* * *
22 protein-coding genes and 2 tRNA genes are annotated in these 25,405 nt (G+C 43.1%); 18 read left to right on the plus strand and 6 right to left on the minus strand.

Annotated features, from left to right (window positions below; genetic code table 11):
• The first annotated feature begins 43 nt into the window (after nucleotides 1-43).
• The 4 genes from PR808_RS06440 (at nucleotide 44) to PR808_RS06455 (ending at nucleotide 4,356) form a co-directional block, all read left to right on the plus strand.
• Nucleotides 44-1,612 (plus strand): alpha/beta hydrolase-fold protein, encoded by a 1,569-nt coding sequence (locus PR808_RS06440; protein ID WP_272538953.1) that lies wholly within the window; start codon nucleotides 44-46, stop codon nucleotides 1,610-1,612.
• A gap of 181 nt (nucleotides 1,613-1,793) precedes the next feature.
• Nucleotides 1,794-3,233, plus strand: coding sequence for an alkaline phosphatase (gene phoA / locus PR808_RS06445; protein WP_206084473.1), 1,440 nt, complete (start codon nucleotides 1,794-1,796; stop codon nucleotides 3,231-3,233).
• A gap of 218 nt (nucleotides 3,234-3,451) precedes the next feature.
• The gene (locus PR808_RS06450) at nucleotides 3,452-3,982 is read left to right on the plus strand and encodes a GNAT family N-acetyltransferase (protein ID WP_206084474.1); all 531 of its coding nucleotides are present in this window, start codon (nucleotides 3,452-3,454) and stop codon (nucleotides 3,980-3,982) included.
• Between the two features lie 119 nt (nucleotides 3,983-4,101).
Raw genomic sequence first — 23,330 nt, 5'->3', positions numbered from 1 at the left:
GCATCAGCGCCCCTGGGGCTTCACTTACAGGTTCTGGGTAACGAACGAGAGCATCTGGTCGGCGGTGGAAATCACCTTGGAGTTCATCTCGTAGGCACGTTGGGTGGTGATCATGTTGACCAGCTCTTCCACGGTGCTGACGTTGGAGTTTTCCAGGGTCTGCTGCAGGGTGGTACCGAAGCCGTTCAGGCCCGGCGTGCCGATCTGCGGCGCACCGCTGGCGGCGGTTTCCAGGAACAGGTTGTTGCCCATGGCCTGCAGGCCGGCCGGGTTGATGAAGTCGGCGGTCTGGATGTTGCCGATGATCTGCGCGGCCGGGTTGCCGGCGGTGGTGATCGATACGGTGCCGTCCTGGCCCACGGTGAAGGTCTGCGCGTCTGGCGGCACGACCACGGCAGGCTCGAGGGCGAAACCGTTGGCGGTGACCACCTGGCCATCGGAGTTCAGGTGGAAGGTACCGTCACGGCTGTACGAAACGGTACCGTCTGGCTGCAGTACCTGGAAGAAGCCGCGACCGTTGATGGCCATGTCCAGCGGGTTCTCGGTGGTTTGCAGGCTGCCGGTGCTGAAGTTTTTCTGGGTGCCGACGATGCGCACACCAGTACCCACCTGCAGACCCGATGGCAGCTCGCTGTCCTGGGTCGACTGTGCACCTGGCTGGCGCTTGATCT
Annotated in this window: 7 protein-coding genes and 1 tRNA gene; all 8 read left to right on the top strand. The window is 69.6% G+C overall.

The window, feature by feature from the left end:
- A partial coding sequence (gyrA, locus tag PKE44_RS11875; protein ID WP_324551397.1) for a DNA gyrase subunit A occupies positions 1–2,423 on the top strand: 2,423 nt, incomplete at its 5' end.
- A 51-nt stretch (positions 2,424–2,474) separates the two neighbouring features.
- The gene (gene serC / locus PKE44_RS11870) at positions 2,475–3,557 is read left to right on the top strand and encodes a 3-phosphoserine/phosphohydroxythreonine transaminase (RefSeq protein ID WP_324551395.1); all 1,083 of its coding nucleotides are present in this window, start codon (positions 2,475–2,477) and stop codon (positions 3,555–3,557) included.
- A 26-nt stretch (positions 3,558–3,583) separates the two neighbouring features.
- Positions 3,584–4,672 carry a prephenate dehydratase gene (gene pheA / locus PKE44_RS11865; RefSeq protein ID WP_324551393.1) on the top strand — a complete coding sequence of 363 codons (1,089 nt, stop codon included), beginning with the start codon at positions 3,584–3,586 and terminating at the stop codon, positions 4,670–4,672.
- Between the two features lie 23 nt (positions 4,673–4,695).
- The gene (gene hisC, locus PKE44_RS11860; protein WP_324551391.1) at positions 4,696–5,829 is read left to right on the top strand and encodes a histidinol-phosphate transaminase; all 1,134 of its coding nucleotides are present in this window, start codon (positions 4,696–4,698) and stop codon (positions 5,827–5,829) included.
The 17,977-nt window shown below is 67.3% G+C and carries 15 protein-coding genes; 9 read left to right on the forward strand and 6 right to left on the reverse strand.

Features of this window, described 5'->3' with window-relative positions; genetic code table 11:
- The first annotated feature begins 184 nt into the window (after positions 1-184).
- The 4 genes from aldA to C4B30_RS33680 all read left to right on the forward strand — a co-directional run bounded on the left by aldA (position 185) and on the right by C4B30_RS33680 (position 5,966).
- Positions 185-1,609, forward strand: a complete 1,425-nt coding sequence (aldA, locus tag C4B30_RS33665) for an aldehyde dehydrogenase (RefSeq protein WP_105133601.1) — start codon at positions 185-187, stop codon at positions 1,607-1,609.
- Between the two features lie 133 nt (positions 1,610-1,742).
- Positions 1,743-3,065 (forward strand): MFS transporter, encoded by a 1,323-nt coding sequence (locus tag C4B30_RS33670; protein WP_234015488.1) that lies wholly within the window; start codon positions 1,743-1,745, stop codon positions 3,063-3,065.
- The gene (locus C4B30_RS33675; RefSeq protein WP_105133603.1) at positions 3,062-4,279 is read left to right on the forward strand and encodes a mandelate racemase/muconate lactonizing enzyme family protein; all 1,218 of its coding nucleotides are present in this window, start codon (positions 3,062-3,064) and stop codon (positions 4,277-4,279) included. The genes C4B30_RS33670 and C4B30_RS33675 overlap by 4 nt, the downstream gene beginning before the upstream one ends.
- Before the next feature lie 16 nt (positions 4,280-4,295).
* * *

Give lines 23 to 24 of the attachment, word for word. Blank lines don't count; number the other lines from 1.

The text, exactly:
Features of this window, described 5'->3' with window-relative positions; genetic code table 11:
- The first annotated feature begins 184 nt into the window (after positions 1-184).